CTRM projects can take 6 to 18 months to execute and there are few milestones more significant than a project go-live. Given the tremendous effort and focus to get to this point, go-live should be properly celebrated. If the project was on-time and on-budget, then it is especially hard not to feel victorious. However, carefully navigating the weeks after go-live can be the difference between the project being viewed as a success or failure.
We call the 12-16 week period after go-live the stabilize phase and it is during this time frame that we work to make sure that the solution is successfully adopted. Stabilization is challenging because the organization must now rely on new technology to perform their daily tasks. Frustration can creep in because people are executing critical business processes while learning a new way of working. This is when the project team must shift its focus to user adoption.
Our teams have managed hundreds of go-lives and we have compiled a list of 4 tips to assist in the transition to a new way of working.
1. Respond Rapidly
Throughout the project life-cycle, the team will work at the pace needed to hit project milestones. This pace typically accelerates from planning to execute. Post go-live, the pace of response should be measured in minutes and hours instead of days and weeks. The project team must be ready to pivot to this different pace by having a way to record and resolve issues. If the PNL is wrong, it will be visible to the highest levels of the organization and there will be significant pressure to correct it. It is easy for the organization to lose perspective because the truth is that the PNL has never correct 100% (e.g. deal entry errors, bad prices), but they will want to see rapid resolution of issues that are raised.
Quickly working through issues will help to build confidence that while the system may not be perfect, they can trust that issues will be resolved quickly. Some of the tactics we utilize during this phase include:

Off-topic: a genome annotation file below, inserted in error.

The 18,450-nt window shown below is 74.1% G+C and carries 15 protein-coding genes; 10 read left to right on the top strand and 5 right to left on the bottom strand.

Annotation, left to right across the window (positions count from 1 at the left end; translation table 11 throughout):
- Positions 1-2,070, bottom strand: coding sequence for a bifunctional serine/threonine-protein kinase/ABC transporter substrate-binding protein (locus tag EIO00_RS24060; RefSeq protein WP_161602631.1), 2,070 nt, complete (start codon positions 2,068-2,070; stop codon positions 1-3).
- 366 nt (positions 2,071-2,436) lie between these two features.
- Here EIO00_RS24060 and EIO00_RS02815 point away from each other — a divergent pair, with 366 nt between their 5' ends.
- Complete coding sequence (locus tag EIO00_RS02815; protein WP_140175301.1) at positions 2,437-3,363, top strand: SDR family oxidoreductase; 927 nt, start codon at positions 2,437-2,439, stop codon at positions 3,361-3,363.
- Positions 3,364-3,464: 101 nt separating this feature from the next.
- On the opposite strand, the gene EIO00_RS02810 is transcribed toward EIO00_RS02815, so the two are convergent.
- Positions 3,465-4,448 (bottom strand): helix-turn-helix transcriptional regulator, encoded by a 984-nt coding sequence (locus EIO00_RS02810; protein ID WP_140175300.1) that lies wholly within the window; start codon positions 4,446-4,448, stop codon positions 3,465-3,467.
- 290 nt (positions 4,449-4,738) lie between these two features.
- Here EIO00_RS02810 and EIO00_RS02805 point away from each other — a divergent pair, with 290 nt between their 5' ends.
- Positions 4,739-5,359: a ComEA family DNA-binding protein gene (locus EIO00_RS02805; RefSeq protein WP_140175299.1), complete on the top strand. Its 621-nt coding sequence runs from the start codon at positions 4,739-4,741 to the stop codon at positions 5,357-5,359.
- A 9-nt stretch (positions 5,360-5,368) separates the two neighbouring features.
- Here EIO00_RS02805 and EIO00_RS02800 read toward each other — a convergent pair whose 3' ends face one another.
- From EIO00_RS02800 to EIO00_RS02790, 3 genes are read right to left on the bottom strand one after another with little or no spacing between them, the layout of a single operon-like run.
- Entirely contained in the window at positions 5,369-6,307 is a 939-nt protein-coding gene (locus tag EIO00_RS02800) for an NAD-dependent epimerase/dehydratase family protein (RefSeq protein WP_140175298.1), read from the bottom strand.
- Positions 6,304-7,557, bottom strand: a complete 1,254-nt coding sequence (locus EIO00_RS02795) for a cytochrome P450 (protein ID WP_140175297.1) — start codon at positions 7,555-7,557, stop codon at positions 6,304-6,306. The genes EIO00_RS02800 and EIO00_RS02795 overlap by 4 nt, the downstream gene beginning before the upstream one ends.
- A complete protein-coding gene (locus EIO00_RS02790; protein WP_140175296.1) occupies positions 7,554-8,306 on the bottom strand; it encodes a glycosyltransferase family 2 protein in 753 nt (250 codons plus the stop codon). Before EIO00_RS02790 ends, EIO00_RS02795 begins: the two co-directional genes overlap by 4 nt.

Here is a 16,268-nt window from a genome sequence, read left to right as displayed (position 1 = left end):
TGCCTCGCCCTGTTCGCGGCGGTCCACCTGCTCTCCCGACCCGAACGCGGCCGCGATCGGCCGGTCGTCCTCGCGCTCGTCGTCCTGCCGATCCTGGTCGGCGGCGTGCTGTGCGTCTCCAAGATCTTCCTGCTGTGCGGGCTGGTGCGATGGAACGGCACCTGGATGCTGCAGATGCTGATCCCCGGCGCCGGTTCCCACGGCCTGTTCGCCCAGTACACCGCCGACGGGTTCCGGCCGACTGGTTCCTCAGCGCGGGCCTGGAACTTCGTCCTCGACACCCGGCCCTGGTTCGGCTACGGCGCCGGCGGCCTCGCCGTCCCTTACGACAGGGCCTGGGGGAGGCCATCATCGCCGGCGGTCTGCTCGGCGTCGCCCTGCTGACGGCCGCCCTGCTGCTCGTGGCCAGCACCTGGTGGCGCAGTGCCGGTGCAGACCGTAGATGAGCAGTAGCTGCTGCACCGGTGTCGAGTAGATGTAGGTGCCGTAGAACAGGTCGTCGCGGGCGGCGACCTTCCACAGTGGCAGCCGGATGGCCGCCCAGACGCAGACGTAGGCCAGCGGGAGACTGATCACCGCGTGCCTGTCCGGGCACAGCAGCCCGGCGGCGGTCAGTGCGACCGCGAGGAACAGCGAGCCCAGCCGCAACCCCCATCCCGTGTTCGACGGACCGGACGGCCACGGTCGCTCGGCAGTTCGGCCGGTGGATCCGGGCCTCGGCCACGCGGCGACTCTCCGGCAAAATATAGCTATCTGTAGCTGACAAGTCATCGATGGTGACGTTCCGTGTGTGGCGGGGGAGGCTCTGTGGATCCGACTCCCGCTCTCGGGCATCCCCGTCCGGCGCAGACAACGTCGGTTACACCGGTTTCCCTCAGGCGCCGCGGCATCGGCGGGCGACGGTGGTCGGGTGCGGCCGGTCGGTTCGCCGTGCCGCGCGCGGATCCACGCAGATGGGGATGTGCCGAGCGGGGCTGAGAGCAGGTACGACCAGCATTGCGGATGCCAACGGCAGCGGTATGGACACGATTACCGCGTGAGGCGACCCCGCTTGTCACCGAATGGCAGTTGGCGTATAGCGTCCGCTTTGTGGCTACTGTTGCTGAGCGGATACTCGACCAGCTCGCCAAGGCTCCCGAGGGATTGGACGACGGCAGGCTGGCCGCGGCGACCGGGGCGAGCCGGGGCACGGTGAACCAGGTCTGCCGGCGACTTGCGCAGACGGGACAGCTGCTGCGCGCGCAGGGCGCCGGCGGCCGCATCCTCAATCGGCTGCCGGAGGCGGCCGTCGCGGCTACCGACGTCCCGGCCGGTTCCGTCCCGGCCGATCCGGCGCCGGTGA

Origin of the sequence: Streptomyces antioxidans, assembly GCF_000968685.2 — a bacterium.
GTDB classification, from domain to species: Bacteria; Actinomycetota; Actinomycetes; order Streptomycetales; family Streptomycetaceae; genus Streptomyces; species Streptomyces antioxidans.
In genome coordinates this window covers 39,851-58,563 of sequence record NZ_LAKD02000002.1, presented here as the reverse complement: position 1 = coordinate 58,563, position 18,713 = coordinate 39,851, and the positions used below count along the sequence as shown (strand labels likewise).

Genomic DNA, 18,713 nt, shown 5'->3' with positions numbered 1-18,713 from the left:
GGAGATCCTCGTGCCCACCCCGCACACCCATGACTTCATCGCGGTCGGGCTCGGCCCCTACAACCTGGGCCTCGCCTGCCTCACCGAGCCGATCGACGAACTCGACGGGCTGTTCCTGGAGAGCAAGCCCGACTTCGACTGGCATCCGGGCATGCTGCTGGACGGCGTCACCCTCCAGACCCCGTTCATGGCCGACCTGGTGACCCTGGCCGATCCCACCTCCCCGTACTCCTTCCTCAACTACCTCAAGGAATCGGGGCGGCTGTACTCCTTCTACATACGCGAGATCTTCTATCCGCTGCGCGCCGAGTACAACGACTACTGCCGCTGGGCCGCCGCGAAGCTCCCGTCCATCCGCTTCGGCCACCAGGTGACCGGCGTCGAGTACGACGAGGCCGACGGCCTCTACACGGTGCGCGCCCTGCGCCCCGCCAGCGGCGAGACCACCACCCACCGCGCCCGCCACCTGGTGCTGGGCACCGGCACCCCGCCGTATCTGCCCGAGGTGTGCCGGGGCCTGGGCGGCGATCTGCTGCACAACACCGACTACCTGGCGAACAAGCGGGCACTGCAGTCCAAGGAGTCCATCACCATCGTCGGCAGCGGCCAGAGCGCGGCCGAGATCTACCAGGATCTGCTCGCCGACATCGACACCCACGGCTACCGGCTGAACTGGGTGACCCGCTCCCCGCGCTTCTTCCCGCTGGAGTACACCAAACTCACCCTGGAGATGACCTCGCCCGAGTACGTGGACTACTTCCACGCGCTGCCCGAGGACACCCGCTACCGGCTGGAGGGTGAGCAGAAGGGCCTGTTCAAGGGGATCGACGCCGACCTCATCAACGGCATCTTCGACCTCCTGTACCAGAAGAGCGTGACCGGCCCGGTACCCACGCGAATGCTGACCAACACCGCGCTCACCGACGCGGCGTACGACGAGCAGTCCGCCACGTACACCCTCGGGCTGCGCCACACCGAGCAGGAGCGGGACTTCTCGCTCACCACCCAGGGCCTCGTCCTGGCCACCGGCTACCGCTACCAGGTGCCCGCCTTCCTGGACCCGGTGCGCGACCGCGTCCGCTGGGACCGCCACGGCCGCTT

Centralize issue tracking
Issue tracking in a central place where progress can be monitored and measured. As issues are resolved the impacted end user can be notified. Another benefit is that reports can be produced to keep management informed (e.g. # of open issues, priority, and severity).
Super users can be a tremendous aid during this phase. Super-users are members of the business and who have learned the technology give the project instant credibility. The super-users are typically able to explain to their fellow team members in a way that is relatable. They also serve as an example that this new process and functionality was created with expertise from the business.
2. Embed Members of the Project Team with the Business
From the start of the project, the project team’s focus is on completing tasks that progress towards go-live. These tasks typically involve configuration, development and testing of the system. Once the project goes live the focus will shift to working with the users. To help with this transition, we recommend integrating members of the project team with the business.
We typically move business analysts (or super users) from the project work area to sit with the business. For example, we may sit members on the trade floor, risk teams and back-office. During month end-close, we also work alongside the accountants. In our experience having someone embedded with the team helps provide rapid responsiveness and also our next point, knowledge transfer.